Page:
This article was first published on 23 July 2013 on Louder Than War.


Scott and Charlene’s Wedding – Any Port in a Storm (Fire Records)
CD / DL / LP
Available now


The new album from Scott and Charlene’s Wedding is full of delicious grunge fuzz and anti-folk tales of settling in New York city and finding your place in the world.

The second of album from Craig Dermody’s band Scott and Charlene’s Wedding opens with the warm, resonant strum of Junk Shop. The vocal arrives, a street-poet drawl over the chiming guitar, a fresh slab of slacker pop served with a ’90s grunge vibe.

Originally from Melbourne this album tells tales from Dermody’s current home in New York. It is uncontrived snapshots of life as an outsider trying to settle in, viewing the habits of the natives as often as it is sharing introspective honesty.

Lesbian Wife brings us a story from the aftermath of a storm. Up tempo pop beats and off kilter lyrics born from a sense of being alone, of dealing not only with the situation you find yourself in but coming to terms with the person you are.

By the time the bass tumbles us into the third track, 1993, submission to the summery jangle is inevitable. The grunge is turned down in the melody while lyrically it recalls falling in love with music and a personal awakening to the wider world: “In 1993, it was 1993, 1993, and I ain’t done much changing in what I love since 1993.” And why would you change when Dermody makes it sound this good?

Fakin’ NYC brings the depth back to the sound, a big bubble of fuzz-and-crunch guitars that brings in influences from The Strokes, to Pavement and Pixies. Lyrically it is a drawled drunken giggle, an admission that Dermody “doesn’t know what he’s doing any of the time, just keep it between you and I and I’ll be fine, I’ll keep fakin’ New York city and I’ll be fine.” It is this honest and simply shared emotion which brings a wonderful familiarity, and it is with this that Dermody excels – creating allegorical sketches from his own life for things we’ve all felt.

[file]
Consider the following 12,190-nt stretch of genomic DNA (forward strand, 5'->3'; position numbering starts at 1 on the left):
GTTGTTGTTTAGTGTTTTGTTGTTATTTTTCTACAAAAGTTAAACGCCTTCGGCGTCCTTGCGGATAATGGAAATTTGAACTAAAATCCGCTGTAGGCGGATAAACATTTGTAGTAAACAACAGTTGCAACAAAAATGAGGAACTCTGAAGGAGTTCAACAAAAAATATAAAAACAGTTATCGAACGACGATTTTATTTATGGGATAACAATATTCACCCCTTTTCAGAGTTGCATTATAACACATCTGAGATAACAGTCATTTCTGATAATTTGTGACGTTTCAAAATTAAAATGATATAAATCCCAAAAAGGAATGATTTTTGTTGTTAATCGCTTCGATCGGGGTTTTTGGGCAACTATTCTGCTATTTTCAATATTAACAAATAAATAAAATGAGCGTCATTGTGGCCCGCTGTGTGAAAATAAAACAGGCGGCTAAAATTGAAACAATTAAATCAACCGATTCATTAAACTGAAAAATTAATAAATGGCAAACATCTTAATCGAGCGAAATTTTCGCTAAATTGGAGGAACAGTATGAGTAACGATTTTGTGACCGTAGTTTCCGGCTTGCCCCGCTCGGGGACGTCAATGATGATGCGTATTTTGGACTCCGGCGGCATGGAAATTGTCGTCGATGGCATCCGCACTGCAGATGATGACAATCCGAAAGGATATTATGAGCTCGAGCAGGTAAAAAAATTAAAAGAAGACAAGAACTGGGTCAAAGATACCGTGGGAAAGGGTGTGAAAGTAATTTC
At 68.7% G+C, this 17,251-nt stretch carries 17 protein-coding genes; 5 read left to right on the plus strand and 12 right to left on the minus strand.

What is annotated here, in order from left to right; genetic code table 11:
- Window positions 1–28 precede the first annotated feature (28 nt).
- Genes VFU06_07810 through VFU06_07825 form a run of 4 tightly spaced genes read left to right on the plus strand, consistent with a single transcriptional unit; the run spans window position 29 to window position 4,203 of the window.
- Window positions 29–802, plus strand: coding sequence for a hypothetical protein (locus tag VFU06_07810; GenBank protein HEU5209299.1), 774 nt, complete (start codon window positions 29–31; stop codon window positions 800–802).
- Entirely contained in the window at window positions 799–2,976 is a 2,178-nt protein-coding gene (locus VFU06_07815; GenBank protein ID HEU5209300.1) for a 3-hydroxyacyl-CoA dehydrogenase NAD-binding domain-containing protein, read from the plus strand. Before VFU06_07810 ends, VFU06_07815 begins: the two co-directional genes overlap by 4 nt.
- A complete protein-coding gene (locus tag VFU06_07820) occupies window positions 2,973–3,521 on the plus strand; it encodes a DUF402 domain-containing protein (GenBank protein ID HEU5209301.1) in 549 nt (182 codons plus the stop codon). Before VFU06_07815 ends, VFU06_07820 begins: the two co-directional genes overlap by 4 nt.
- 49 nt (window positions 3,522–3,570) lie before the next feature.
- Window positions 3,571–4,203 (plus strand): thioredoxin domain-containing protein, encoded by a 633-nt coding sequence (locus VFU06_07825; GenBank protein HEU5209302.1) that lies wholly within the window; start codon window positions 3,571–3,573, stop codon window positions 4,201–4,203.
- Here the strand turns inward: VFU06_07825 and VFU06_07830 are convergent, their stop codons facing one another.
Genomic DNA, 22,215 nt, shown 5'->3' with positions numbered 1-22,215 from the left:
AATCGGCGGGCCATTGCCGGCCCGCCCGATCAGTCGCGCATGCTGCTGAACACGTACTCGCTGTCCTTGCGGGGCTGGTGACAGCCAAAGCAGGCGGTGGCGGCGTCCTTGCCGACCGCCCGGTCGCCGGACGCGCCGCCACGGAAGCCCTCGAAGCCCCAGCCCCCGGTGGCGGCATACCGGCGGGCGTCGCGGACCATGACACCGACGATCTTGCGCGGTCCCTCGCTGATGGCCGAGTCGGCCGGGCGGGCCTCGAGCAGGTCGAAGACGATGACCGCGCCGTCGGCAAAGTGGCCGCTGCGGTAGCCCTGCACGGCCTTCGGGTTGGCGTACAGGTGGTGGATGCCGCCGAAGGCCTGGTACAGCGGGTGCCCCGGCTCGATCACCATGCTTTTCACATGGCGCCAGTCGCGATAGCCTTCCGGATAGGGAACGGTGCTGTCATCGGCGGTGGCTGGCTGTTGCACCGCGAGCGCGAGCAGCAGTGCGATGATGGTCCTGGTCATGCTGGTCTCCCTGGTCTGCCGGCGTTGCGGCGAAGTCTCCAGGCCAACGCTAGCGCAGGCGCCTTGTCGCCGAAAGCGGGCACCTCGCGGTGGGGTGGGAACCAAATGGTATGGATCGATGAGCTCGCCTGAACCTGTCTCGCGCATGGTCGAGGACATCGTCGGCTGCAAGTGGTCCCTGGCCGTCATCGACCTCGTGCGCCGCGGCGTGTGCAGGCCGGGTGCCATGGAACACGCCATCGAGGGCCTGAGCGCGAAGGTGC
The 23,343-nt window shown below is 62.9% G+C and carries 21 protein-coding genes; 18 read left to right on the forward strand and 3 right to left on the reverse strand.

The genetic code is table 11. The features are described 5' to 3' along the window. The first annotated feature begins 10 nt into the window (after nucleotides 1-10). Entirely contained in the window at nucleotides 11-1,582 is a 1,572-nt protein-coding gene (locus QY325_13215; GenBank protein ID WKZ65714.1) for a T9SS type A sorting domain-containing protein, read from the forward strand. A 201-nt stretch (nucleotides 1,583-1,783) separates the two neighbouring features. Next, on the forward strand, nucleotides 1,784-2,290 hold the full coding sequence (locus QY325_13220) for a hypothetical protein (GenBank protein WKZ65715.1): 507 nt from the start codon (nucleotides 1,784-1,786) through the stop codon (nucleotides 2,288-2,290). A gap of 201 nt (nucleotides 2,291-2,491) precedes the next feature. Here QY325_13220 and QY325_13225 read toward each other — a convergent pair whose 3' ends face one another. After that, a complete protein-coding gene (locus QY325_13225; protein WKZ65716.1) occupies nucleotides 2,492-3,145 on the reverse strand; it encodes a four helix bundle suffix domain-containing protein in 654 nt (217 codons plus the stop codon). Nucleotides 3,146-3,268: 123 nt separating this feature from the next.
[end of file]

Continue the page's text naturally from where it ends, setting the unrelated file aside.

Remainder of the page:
And it is this recognition that this band are telling out story as much as their own, wrapping it up in layers of Lemonheads, of Dandy Warhols, of chime and strum but our story all the same. It makes the slower pace of Spring St all the more intimate as Dermody sings to a girl who’s already gone, the externalisation of the event a glimpse of coming to terms with the everyday recovery of the spurned.

But this is not an album of unrelenting introspection, it’s got plenty of light cast across it both melodically, with guitars chiming and spinning around tripping beats, and in the lyrics. For every heartbreaking yearn of loss there is also the straight-talking tale of an injured leg, told with a wry-smile and impatience at being merely human.

This sense of wonder and repulsion at the physicality and failing of the body and mind brings a Sesame Street-style ‘can do’ simplicity to the act of cold turkey in Charlie’s in the Gutter.

The album closes with the fluttering guitar riffs of Wild Heart,the steadying backbeat on Dermody’s laconic vocal. A love song and laid-back life advice in one spun out track.

From tales of New York city, to the everyday banality of the daily grind, the wild swing of emotion in love and lonliness this album is a striking study of songwriting, of pragmatic optimism and the chilled out but uplifting sound of surfer grunge.

An album standing alone from it’s influences and once again reminding us all there is comfort in sound.

All words by Sarah Lay.

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